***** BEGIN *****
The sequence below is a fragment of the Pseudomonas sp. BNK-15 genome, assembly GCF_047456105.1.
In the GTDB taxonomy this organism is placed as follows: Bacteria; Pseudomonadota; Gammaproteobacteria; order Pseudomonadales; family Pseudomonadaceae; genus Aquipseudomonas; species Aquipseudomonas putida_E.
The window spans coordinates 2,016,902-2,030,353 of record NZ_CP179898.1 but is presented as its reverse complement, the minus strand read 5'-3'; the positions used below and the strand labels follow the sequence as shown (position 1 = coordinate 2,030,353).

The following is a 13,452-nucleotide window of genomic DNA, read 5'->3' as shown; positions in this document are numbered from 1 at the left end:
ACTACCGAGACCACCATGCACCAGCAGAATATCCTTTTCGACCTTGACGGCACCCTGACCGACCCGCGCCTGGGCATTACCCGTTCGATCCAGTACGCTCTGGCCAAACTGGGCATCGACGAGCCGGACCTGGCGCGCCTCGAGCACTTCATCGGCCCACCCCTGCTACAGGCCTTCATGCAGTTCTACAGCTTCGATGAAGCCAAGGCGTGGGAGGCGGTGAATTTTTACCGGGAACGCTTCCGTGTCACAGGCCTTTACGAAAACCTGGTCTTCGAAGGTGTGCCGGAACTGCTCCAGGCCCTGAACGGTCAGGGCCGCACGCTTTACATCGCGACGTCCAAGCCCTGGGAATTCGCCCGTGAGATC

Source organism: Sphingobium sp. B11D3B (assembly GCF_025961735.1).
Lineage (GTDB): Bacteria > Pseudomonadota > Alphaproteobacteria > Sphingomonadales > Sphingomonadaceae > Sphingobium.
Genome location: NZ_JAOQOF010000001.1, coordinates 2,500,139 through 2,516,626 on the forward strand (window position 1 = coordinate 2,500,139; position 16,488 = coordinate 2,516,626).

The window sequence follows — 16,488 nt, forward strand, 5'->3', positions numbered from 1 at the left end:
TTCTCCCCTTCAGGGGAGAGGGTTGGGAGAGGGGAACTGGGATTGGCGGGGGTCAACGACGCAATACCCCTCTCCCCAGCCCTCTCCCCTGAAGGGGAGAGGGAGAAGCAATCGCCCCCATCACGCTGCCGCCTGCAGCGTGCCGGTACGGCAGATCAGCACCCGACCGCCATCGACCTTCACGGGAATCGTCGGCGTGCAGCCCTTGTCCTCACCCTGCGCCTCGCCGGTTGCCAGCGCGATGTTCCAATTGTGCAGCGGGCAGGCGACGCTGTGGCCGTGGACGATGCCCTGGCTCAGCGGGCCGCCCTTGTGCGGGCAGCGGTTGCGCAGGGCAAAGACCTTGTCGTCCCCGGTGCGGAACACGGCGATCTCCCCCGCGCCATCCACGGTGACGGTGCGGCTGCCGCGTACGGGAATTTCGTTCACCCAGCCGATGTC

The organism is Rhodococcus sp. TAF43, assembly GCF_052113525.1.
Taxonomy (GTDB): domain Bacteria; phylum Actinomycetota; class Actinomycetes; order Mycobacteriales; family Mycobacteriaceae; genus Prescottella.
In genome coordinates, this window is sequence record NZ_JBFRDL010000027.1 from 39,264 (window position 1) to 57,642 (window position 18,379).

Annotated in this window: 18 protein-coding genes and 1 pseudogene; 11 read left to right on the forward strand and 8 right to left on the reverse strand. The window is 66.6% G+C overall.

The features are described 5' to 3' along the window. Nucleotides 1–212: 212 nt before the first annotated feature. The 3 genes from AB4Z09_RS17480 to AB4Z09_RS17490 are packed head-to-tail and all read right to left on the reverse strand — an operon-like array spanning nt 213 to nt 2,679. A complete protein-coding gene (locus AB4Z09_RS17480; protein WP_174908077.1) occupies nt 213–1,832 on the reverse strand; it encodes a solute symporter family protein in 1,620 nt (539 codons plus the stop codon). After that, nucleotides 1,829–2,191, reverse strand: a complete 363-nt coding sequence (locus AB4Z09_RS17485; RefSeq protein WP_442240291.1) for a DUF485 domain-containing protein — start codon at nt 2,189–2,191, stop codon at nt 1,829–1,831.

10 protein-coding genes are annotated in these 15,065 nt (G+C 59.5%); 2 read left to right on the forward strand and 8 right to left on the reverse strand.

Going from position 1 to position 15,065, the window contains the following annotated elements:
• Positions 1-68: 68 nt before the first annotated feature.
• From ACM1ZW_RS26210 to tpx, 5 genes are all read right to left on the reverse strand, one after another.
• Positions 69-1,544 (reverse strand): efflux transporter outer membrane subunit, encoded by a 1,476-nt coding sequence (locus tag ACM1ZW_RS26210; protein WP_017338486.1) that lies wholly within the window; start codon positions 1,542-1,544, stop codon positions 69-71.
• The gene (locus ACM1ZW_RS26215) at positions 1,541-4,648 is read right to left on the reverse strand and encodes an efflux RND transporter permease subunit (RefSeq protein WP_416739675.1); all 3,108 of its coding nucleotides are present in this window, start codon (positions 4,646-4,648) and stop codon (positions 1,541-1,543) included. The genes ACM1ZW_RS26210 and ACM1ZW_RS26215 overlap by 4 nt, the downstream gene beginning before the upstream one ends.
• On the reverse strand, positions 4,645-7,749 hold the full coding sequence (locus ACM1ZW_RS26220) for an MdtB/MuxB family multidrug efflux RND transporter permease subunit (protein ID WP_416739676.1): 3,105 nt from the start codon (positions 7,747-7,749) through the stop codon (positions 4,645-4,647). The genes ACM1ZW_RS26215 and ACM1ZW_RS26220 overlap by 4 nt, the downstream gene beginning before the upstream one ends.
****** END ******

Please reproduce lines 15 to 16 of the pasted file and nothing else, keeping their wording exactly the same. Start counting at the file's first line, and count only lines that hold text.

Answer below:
The features are described 5' to 3' along the window. Nucleotides 1–212: 212 nt before the first annotated feature. The 3 genes from AB4Z09_RS17480 to AB4Z09_RS17490 are packed head-to-tail and all read right to left on the reverse strand — an operon-like array spanning nt 213 to nt 2,679. A complete protein-coding gene (locus AB4Z09_RS17480; protein WP_174908077.1) occupies nt 213–1,832 on the reverse strand; it encodes a solute symporter family protein in 1,620 nt (539 codons plus the stop codon). After that, nucleotides 1,829–2,191, reverse strand: a complete 363-nt coding sequence (locus AB4Z09_RS17485; RefSeq protein WP_442240291.1) for a DUF485 domain-containing protein — start codon at nt 2,189–2,191, stop codon at nt 1,829–1,831.

10 protein-coding genes are annotated in these 15,065 nt (G+C 59.5%); 2 read left to right on the forward strand and 8 right to left on the reverse strand.